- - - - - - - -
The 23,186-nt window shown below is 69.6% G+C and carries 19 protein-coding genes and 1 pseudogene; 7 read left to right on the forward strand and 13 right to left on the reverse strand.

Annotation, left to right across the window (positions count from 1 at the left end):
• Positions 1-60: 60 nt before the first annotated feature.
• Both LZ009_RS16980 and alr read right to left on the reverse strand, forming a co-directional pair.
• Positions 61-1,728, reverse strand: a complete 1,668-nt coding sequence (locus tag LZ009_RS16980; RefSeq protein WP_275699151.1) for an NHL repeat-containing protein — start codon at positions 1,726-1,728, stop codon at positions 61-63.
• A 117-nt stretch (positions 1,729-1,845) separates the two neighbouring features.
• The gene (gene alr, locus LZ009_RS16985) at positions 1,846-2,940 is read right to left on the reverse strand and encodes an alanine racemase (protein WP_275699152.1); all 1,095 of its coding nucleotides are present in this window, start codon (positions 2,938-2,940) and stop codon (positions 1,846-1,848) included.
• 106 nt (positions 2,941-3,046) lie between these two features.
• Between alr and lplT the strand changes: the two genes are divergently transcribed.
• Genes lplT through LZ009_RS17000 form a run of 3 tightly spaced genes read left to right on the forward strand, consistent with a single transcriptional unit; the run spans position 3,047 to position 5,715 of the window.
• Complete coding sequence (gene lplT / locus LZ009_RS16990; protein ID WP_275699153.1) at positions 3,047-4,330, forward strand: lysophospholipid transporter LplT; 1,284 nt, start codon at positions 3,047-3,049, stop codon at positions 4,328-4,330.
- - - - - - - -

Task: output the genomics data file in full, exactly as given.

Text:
The 23,186-nt window shown below is 69.6% G+C and carries 19 protein-coding genes and 1 pseudogene; 7 read left to right on the forward strand and 13 right to left on the reverse strand.

Annotation, left to right across the window (positions count from 1 at the left end):
• Positions 1-60: 60 nt before the first annotated feature.
• Both LZ009_RS16980 and alr read right to left on the reverse strand, forming a co-directional pair.
• Positions 61-1,728, reverse strand: a complete 1,668-nt coding sequence (locus tag LZ009_RS16980; RefSeq protein WP_275699151.1) for an NHL repeat-containing protein — start codon at positions 1,726-1,728, stop codon at positions 61-63.
• A 117-nt stretch (positions 1,729-1,845) separates the two neighbouring features.
• The gene (gene alr, locus LZ009_RS16985) at positions 1,846-2,940 is read right to left on the reverse strand and encodes an alanine racemase (protein WP_275699152.1); all 1,095 of its coding nucleotides are present in this window, start codon (positions 2,938-2,940) and stop codon (positions 1,846-1,848) included.
• 106 nt (positions 2,941-3,046) lie between these two features.
• Between alr and lplT the strand changes: the two genes are divergently transcribed.
• Genes lplT through LZ009_RS17000 form a run of 3 tightly spaced genes read left to right on the forward strand, consistent with a single transcriptional unit; the run spans position 3,047 to position 5,715 of the window.
• Complete coding sequence (gene lplT / locus LZ009_RS16990; protein ID WP_275699153.1) at positions 3,047-4,330, forward strand: lysophospholipid transporter LplT; 1,284 nt, start codon at positions 3,047-3,049, stop codon at positions 4,328-4,330.